The damage increases to the extent people start taking a hag seriously and use it for distilling their experiences and character evaluations. Not only does this make all actual leaders fall short, thus preventing a demanding but realistic expectation-profile to develop, but all judgements tend to become binary. When such Black & White mindsets extend to interpersonal dealings, not only are people deprived of rich friendships but their interactional repertoire becomes circumscribed and dysfunctional. After comparing against the hag standard, the majority of people are written off as unmitigated villains, preventing further reciprocity or redemption. Sinner that I am, I have almost invariably found those capable of conduct that falls just this side (measured in microns) of propriety to be the best company, having the most to impart and, (on rare occasions) even capable of changing for the better. The white side of the B&W error can be even more dangerous. People plastered up as saints are permitted unlimited access to the hag admirer’s secrets and vulnerabilities. Since there are few real saints in the corporate world, some degree of exploitation (with consequential disillusionment and distrust) is inevitable.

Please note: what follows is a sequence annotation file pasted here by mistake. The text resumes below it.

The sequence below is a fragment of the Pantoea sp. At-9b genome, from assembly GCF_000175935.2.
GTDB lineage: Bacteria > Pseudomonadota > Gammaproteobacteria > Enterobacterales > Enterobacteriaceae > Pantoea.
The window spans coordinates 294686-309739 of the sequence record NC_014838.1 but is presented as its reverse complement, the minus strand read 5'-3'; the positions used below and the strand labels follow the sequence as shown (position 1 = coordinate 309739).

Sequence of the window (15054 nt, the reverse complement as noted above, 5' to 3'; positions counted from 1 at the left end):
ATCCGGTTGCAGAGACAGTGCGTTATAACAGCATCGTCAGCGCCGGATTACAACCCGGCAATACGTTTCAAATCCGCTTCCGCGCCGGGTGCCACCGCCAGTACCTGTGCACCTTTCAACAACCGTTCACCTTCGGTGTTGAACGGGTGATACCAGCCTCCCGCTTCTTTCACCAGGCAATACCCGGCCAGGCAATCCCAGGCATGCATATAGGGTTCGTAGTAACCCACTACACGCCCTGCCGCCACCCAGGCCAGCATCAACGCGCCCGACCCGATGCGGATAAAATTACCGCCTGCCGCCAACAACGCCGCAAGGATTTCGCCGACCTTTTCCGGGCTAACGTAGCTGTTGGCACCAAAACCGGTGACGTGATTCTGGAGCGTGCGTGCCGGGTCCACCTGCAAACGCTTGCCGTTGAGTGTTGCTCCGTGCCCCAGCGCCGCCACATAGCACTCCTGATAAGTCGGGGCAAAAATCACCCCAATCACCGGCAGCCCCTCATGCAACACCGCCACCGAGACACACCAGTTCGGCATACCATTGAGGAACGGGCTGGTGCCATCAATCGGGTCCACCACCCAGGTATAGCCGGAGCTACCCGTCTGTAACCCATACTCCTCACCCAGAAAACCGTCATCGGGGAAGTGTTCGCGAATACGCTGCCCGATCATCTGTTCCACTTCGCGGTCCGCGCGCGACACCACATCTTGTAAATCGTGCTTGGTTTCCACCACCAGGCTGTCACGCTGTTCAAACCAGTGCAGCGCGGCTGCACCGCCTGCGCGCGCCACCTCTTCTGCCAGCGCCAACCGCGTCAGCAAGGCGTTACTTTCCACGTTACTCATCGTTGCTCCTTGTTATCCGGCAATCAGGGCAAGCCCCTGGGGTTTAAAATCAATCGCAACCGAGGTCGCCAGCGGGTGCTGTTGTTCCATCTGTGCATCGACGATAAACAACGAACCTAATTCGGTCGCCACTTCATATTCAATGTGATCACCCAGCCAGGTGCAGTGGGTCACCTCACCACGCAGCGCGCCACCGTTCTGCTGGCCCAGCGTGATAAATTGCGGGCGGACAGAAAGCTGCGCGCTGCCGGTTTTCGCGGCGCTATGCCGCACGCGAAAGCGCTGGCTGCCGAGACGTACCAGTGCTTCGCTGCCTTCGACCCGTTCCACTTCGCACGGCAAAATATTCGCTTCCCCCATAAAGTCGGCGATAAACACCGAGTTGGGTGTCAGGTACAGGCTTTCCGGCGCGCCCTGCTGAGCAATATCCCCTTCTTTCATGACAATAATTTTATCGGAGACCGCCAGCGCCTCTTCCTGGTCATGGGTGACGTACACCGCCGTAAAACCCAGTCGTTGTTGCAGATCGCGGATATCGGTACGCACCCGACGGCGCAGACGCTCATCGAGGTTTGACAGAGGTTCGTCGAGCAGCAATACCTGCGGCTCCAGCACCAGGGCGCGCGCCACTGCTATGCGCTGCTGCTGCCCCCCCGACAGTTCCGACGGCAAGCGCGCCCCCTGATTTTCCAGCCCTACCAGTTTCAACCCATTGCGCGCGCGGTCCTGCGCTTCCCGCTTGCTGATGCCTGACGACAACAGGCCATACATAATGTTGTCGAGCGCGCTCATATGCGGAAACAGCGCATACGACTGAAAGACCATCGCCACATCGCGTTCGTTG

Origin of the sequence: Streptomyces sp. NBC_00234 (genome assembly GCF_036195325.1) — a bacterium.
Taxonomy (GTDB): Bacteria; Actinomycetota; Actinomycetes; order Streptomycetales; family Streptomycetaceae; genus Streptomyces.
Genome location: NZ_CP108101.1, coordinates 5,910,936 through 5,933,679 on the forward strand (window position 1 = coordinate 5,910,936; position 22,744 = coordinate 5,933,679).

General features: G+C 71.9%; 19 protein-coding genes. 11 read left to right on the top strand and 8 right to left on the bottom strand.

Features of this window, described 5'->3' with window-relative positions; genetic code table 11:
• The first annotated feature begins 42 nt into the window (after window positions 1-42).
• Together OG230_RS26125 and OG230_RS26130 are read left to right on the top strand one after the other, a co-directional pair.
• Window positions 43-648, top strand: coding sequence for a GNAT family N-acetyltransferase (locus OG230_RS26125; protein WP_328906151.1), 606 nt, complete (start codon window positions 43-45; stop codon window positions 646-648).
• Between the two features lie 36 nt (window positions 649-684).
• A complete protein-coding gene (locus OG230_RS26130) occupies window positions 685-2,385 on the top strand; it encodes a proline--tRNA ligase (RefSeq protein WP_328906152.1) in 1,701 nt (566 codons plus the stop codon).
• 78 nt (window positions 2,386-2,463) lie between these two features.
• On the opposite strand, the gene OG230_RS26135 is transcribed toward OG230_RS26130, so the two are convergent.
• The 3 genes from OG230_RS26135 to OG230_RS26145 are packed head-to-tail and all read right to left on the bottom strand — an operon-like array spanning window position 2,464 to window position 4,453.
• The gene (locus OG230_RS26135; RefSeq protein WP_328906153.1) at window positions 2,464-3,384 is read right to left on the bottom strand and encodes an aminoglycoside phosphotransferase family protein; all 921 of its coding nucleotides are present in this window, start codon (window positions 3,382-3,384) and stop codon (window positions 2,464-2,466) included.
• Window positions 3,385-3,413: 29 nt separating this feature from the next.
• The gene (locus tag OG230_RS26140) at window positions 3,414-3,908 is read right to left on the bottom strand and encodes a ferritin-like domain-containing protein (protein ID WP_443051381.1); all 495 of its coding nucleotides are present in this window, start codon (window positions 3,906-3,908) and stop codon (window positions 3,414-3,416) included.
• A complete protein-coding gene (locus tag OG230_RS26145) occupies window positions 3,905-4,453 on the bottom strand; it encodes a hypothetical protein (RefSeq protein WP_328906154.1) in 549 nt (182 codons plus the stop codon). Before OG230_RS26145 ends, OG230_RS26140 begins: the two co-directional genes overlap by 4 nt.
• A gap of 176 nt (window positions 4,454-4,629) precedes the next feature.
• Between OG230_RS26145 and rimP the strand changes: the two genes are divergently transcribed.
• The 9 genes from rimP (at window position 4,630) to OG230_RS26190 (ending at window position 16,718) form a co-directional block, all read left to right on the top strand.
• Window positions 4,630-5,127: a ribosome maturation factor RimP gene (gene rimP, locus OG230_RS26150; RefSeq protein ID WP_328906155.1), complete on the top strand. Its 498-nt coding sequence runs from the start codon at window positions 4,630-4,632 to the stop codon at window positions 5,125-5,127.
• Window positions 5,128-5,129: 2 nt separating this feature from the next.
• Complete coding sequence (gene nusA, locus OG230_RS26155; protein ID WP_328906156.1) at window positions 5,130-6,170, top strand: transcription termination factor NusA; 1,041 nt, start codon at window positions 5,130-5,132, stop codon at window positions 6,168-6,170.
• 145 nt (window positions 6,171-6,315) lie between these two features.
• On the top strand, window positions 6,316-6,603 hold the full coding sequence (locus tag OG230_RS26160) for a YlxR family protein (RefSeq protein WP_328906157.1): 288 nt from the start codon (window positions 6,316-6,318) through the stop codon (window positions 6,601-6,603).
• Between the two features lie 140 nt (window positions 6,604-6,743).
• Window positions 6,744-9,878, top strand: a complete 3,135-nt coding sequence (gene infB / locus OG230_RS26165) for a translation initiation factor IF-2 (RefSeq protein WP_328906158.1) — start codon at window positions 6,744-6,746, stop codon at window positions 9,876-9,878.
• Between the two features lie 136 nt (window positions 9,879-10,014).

The most damaging results occur when the hag reader is realistic enough to know every character is flawed and has sometimes resorted to unwholesome means but still tries putting a hag to use. 'So what', goes the reasoning, 'if the author left out the unfit-for-public-view bits from the hag? We need only the nice bits to inspire us and provide a model for imitation'. This form of magical thinking is, in a way, more infructuous and frustrating than simply treating the hag as a fairy tale. When one attempts to attain goals similar to those glorified in the hag, while using only the kosher methods it reveals, they turn out to be impossible to achieve or, even if attained, accompanied by consequences the hag hid. The only choice then is to cut one’s losses (as well as the collateral damage) and get into the compartmentalization mode – but after wasted time and counterproductive effort. Moreover, without knowing how the hag hero restrained or redeemed flaws, the reader is free to imagine worst-case scenarios of hidden 'hamartias' and underfoot means. The blank, liability side of the hag account of the protagonist’s ledger makes it that much easier for ambiguous events and vague innuendos doing cocktail circuit rounds, to be negatively misinterpreted and retransmitted as definitive narratives. Not only does this cast doubt on the perfectly justified positives of the hag but licences the reader to concoct characteristics. In the business context, the most frequent such blank filling is the attribution of authoritarianism to any person who has achieved a lot in a little time and paves the road to sultanism with hagstones. [4]